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About
 
In 2016, the City of Seattle co-convened the Heroin and Opiate Task Force that finalized recommendations to address the local opioid crisis in September of that year. While the opioid crisis remains present, stimulant use disorder has now surpassed opioids. In response from 2016 to present day, the City has earmarked funds totaling over $1.4 million to be spent on drug user health. Those funds remain unspent, and a lack of policy direction mean individual drug user health and public disorder remains in spiral. In those same years, from September 2016 to present day, more than 508 overdose deaths have occurred inside Seattle.
It’s Time For Urgent Action From the City of Seattle:
 
Prioritize Housing First, even for drug users:  The City has ignored recommendations from Barb Poppe to focus homeless housing placements on people with the highest housing barriers. While Coordinated Entry has made significant reductions on family, youth, and veterans homelessness, it has also deprioritized those who are often the hardest to house, including active drug users and people with criminal histories. Without system reform, chronic homelessness and public disorder will continue.
 
Fund a methamphetamine treatment pilot: A Medication Assisted Treatment (MAT) approach combined with housing supports for methamphetamine users using a stimulant analogue (namely methylphenidate), which is based on preliminary research and clinical experience suggesting that such an approach will potentially reduce methamphetamine use and related criminal activity.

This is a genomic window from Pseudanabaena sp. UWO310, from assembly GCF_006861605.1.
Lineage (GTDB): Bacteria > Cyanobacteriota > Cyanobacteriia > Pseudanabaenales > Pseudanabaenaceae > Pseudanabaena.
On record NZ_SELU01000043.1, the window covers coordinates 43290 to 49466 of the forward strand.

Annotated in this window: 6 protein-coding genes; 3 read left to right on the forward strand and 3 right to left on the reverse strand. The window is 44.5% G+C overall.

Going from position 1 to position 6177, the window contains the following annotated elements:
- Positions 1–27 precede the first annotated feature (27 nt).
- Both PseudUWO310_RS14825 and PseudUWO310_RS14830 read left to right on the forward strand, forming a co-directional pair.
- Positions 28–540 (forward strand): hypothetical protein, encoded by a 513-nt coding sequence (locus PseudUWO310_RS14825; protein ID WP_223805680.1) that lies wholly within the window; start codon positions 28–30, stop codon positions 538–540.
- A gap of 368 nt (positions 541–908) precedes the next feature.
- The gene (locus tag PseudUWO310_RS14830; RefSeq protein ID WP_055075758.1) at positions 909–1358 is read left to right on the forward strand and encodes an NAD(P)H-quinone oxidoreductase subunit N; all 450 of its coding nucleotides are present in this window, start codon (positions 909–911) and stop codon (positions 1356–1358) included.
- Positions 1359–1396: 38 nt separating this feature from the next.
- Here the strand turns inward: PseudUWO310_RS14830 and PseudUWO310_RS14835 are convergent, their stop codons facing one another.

Strengthen Housing First supports: Housing is a necessary step into resolving substance use disorder and problematic behaviors. But staying in housing is just as important. Funding for tenant education, mitigation services, and outreach would increase the success of housing, decrease a revolving door of homelessness, and save dollars in the long run.

Pioneer safe consumption practices: Safe consumption is a data-proven, evidence-based approach to increase drug-user health and reduce overdoses. Despite the fact that significant challenges exist from the Trump administration and budget concerns with a standalone site, the City can introduce safe consumption practices to low-barrier sites where drug use already occurs.